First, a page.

Saturday, 14 February:
Hope for the best. Release it.
Got to Buck’s just before 5:30 yesterday to drop off the car. They are open till 2:00 today, so I will call at 1:30 if I haven’t heard from them first. Stayed up last night till almost midnight, reading through poems for a judging gig. Only about a dozen left to get through and then it’s a matter of re-reading the top ten or twelve. I want to finish this and get my packet out to them on Monday.
Got up this morning at 7:30 and fixed breakfast. Lost an hour or more to FB and its attendant links. I need to set a five-minute timer or something. Or just limit my FB browsing to scheduled windows. I’m not procrastinating, I think to myself, I’m just overwhelmed by all there is to do.
This morning: scan and print R’s insurance policy; type a brief cover letter; send everything to insurance company. Hope for the best. Release it.
Need to pack up a PBS book, one I never thought anyone would want, a heavy-ass Martha-ish country crafts tome that’s going to cost a lot to ship, even media rate. I have 7 credits saved up. Books I really want don’t list often on that site, but then again I’ve gotten dozens and dozens, so either I’m starting to be more discerning or I’m just leery of bringing more books into the house right now. I have only ten boxes packed so far.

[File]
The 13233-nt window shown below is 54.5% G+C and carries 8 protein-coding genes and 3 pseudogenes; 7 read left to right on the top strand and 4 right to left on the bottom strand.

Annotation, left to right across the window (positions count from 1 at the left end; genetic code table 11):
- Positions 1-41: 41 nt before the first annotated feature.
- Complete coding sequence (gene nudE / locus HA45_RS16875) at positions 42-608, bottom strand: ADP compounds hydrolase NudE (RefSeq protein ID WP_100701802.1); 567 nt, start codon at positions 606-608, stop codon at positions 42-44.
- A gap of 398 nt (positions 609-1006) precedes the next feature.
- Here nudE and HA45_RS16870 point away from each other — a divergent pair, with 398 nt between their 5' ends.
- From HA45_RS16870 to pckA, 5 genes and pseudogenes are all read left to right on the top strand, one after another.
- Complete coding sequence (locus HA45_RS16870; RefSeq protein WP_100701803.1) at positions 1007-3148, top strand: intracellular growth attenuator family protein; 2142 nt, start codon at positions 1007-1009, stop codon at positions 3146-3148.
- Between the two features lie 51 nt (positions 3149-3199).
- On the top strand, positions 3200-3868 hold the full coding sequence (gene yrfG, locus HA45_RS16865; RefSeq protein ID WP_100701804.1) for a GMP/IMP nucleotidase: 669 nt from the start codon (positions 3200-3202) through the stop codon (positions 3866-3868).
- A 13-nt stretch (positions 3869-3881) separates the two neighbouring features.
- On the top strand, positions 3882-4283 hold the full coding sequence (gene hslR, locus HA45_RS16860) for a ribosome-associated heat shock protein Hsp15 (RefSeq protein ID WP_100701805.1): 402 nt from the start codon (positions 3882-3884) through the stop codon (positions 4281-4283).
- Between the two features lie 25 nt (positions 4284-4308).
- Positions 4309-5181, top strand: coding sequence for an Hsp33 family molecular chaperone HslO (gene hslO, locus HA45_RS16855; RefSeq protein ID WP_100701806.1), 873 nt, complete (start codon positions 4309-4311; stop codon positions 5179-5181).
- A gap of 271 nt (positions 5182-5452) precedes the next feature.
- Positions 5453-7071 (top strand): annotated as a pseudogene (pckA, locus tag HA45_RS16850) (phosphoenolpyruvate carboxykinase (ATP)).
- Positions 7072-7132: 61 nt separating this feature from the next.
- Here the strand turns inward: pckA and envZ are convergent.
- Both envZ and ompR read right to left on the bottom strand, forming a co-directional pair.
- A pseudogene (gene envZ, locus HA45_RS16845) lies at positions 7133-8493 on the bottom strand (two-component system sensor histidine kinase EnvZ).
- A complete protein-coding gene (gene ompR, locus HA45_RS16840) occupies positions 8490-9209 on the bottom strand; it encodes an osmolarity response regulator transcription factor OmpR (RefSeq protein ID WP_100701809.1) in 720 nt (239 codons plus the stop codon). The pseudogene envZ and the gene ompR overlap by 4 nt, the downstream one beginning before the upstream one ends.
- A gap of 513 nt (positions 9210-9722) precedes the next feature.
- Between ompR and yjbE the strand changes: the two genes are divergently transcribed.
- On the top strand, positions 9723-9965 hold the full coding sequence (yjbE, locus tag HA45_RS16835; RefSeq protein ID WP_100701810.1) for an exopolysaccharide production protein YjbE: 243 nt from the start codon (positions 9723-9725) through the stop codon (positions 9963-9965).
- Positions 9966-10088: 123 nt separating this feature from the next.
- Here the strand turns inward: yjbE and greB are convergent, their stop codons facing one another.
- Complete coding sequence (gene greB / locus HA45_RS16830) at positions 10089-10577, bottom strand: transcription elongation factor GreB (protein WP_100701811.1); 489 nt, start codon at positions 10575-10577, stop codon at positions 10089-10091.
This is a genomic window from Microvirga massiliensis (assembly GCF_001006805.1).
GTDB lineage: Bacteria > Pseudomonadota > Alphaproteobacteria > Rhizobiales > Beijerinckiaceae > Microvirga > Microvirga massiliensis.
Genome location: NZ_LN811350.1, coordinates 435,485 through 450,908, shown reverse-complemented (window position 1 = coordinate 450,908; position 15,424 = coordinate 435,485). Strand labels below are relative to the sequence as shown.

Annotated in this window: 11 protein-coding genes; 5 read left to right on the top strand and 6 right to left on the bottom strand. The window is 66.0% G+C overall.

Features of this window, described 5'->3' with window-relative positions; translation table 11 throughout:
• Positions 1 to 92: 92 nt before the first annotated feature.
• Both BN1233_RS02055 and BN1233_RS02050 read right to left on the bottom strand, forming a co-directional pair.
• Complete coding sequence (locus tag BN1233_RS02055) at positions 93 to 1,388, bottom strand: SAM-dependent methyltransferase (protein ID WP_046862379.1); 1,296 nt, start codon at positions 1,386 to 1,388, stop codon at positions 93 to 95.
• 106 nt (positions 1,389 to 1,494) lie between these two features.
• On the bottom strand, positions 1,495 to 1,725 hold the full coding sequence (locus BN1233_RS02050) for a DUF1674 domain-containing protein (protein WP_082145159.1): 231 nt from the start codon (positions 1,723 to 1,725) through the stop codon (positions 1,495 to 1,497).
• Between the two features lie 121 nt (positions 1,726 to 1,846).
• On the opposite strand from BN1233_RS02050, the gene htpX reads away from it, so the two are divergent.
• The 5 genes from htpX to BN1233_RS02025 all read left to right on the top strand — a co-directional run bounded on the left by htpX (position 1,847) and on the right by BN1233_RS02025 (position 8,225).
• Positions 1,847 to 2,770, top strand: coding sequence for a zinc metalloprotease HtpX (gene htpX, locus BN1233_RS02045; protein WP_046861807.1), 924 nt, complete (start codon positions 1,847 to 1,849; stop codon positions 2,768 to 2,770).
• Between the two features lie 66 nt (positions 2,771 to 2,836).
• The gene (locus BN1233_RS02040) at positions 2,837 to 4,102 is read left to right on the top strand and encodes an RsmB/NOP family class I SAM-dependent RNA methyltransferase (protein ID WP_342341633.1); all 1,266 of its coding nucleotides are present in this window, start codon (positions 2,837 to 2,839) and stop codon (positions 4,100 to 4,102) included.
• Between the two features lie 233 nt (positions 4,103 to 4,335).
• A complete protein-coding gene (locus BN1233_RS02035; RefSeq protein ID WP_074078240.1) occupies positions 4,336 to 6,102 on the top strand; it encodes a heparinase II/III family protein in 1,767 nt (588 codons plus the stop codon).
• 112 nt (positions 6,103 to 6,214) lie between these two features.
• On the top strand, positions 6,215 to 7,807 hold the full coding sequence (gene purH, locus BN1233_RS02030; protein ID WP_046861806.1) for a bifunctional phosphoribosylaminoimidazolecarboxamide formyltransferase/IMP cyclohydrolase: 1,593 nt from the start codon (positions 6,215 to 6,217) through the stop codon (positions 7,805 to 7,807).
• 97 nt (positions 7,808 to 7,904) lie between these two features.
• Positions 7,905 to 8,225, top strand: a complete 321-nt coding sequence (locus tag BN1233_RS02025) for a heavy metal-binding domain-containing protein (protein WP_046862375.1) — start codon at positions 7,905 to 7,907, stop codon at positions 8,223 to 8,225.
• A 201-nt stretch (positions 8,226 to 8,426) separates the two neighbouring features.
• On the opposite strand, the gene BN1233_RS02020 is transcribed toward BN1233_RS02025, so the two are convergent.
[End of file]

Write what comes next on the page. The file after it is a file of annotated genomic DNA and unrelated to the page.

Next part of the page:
Also need to get as many chapbooks assembled this weekend as I can, and print out final proof of Sarah’s chap—and D’s proof, which will have to go with a b/w cover for now. I wanted to get both of these out this month. And Kate’s chap needs to be released now.
Crossing the line
A terrible workday today, capping off a week of difficult workdays, yet distinguished not so much by my inability to complete all my tasks (I never get everything done) or even my realization that I would have to leave some things unfinished that I’ve always managed to complete somehow in the past–